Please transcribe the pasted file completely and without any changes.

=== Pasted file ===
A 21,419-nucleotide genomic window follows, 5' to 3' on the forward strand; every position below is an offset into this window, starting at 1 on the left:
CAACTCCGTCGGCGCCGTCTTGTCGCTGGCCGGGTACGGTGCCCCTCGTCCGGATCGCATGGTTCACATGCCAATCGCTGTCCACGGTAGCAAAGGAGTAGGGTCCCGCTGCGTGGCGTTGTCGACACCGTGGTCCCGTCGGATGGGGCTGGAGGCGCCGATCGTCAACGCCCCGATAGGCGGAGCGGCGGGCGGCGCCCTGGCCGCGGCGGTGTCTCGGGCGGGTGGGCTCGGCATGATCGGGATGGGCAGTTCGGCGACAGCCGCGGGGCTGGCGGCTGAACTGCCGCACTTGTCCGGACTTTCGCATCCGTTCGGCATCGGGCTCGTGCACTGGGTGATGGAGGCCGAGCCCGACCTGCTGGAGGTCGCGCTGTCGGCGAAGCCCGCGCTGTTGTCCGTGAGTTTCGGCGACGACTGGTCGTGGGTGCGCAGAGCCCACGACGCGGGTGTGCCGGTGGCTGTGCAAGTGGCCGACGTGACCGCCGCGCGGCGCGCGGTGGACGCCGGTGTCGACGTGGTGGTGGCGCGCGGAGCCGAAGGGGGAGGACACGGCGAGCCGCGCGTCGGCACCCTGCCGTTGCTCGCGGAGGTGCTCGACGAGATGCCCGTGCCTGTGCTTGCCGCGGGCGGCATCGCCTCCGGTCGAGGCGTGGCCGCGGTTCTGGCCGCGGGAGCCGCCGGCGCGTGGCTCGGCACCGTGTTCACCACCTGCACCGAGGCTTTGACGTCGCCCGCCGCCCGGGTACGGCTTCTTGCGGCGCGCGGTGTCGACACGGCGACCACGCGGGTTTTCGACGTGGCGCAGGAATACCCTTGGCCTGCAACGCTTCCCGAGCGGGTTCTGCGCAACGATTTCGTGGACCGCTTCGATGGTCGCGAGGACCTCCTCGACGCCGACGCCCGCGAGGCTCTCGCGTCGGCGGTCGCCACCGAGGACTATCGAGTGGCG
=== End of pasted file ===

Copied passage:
A 21,419-nucleotide genomic window follows, 5' to 3' on the forward strand; every position below is an offset into this window, starting at 1 on the left:
CAACTCCGTCGGCGCCGTCTTGTCGCTGGCCGGGTACGGTGCCCCTCGTCCGGATCGCATGGTTCACATGCCAATCGCTGTCCACGGTAGCAAAGGAGTAGGGTCCCGCTGCGTGGCGTTGTCGACACCGTGGTCCCGTCGGATGGGGCTGGAGGCGCCGATCGTCAACGCCCCGATAGGCGGAGCGGCGGGCGGCGCCCTGGCCGCGGCGGTGTCTCGGGCGGGTGGGCTCGGCATGATCGGGATGGGCAGTTCGGCGACAGCCGCGGGGCTGGCGGCTGAACTGCCGCACTTGTCCGGACTTTCGCATCCGTTCGGCATCGGGCTCGTGCACTGGGTGATGGAGGCCGAGCCCGACCTGCTGGAGGTCGCGCTGTCGGCGAAGCCCGCGCTGTTGTCCGTGAGTTTCGGCGACGACTGGTCGTGGGTGCGCAGAGCCCACGACGCGGGTGTGCCGGTGGCTGTGCAAGTGGCCGACGTGACCGCCGCGCGGCGCGCGGTGGACGCCGGTGTCGACGTGGTGGTGGCGCGCGGAGCCGAAGGGGGAGGACACGGCGAGCCGCGCGTCGGCACCCTGCCGTTGCTCGCGGAGGTGCTCGACGAGATGCCCGTGCCTGTGCTTGCCGCGGGCGGCATCGCCTCCGGTCGAGGCGTGGCCGCGGTTCTGGCCGCGGGAGCCGCCGGCGCGTGGCTCGGCACCGTGTTCACCACCTGCACCGAGGCTTTGACGTCGCCCGCCGCCCGGGTACGGCTTCTTGCGGCGCGCGGTGTCGACACGGCGACCACGCGGGTTTTCGACGTGGCGCAGGAATACCCTTGGCCTGCAACGCTTCCCGAGCGGGTTCTGCGCAACGATTTCGTGGACCGCTTCGATGGTCGCGAGGACCTCCTCGACGCCGACGCCCGCGAGGCTCTCGCGTCGGCGGTCGCCACCGAGGACTATCGAGTGGCG